US households are $5 trillion richer than they were at the end of 2020. In aggregate, anyway.
That’s according to the latest Z.1 report, out Thursday.
In the 12 months since the largest quarterly collapse in history (a $6.5 trillion contraction in the first quarter of 2020, when the pandemic collapsed the stock market and plunged the world into a fleeting depression), American households have seen their collective net worth balloon by almost $26 trillion. The figure (below) is quite something.
Needless to say, you can thank the Fed for quite a bit of what you see in the chart. The breakdown (figure below) shows the value of stocks jumping more than $3 trillion over the first quarter, while real estate chipped in almost $1 trillion. Only debt was a drag.
After a $7.6 trillion wipeout during the first quarter of last year, households have enjoyed an uninterrupted surge in the value of equity holdings. The rolling, four-quarter gain is $17.7 trillion.
During the four quarters since the March 2020 panic, US equities surged some 75% in one of the most astounding rallies ever recorded. That wouldn’t have happened without the Fed. Period.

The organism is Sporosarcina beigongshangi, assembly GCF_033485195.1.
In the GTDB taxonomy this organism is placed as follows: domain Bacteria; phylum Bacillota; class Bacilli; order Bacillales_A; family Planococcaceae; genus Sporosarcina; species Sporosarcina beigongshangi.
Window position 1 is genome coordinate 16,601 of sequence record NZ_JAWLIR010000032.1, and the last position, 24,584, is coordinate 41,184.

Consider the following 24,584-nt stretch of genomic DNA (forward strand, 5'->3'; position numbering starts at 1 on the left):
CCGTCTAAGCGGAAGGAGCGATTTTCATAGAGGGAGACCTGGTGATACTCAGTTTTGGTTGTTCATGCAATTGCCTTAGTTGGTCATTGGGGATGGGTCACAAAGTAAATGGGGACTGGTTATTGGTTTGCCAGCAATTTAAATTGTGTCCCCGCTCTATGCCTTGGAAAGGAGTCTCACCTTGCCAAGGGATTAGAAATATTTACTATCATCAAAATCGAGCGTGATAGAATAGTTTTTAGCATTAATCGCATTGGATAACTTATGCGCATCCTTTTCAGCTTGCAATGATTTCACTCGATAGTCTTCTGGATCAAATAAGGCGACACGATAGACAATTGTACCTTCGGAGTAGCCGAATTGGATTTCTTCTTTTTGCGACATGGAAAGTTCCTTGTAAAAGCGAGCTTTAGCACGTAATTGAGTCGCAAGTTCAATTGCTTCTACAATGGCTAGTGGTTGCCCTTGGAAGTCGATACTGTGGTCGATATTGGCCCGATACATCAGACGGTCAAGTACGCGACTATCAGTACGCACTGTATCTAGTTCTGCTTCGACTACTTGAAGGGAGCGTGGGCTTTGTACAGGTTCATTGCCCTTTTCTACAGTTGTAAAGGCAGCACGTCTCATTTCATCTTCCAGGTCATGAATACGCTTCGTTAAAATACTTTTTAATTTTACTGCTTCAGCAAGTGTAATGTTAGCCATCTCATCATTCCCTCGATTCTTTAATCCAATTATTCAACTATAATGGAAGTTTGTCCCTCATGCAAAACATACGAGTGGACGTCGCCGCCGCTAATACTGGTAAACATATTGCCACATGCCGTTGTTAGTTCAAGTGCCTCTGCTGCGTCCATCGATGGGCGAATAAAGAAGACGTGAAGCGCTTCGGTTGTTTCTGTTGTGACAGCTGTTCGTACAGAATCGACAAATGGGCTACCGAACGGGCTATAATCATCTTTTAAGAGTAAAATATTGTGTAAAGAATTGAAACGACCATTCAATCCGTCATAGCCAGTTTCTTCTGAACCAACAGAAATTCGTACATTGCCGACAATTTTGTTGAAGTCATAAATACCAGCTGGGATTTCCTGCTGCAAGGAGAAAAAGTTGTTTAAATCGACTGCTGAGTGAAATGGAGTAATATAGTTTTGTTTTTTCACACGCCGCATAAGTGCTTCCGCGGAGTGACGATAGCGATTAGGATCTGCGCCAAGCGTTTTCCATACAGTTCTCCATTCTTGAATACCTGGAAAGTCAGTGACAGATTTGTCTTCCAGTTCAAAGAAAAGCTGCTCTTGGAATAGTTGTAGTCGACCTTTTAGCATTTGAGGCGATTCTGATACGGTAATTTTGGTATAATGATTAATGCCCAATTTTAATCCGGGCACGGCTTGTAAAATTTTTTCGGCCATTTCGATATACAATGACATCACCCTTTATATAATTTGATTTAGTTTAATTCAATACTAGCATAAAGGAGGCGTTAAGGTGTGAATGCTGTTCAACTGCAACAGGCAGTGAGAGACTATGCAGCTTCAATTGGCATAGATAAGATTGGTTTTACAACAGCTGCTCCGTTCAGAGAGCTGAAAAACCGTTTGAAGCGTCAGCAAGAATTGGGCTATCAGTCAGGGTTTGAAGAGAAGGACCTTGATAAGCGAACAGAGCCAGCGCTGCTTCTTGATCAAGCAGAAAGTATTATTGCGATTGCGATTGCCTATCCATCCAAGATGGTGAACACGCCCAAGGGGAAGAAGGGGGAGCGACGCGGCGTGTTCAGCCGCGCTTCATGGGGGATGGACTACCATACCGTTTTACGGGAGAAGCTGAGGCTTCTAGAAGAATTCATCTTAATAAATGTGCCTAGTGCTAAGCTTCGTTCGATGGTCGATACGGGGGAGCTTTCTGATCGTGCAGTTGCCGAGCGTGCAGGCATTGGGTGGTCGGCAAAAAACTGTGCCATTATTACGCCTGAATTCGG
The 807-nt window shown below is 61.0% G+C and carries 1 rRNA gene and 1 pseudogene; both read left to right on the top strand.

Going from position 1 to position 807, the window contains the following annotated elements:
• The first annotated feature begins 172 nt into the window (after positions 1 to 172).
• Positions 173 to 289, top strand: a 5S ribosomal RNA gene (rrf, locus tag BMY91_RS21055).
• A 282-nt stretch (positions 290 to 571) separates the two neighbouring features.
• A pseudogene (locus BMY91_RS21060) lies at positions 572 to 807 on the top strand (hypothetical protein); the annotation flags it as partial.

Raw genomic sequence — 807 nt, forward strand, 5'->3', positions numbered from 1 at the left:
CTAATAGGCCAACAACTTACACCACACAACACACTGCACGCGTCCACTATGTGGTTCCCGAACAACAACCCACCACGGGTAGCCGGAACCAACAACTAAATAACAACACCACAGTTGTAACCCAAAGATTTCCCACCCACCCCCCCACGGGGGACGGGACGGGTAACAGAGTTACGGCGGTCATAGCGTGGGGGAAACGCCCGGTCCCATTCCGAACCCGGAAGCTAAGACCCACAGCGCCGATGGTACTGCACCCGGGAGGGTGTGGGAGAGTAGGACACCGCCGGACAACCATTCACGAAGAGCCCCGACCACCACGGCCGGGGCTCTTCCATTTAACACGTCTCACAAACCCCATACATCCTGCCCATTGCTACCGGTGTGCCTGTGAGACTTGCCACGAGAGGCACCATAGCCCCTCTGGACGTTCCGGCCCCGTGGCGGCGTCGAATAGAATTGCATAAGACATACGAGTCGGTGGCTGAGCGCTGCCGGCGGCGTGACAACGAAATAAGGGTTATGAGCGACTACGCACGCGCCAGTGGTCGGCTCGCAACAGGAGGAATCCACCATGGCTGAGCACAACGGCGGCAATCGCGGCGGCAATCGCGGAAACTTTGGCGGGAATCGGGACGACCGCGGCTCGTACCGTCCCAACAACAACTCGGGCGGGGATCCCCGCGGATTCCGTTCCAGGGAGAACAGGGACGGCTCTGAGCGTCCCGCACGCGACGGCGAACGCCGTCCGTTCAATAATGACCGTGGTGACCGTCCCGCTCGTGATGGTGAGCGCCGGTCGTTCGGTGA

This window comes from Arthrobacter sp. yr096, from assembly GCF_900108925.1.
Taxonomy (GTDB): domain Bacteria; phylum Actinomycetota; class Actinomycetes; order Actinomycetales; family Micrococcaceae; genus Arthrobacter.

Over the same period, pandemic dynamics catalyzed a flight to the suburbs, driving up the value of homes. Simultaneously, the Fed’s efforts to support the economy were gas on the fire (figure below) and mortgage rates plunged to record low after record low.
Of course, most of this is wholly irrelevant to (too) many Americans (see what I did there?). As Bloomberg put it in their coverage Thursday, “many people aren’t benefiting from recent gains in wealth.”
To call that an understatement would be… well, an understatement of its own.
“While the pandemic has led to a surge in savings and opportunities for many to buy a home or invest, the downturn has disproportionately impacted low-income workers, many of whom rent and don’t participate in the stock market,” the same linked article added, flatly.
Note that the total share of net worth controlled by the top 1% dropped to an eight-year low in Q1 of 2020, but has since rebounded to within a tick of the record high hit in 2016. Meanwhile, the “merely” rich’s share has been mostly stagnant for five years, and is well off the highs hit in 2009.
The spread between the 90th-99th percentile’s share and the 1%’s share is now approaching the lowest in 20 years (figure above).
By way of reminder, the 1% had a 31.4% share of total net worth as of March 19. The 90th-99th percentile’s share was 38.2%. The bottom 50% of Americans controlled just 2%.
As for the middle class, well, the figure (below) speaks for itself.
Don’t worry, Joe Everyman and Plain Jane, you can always hit it big with AMC.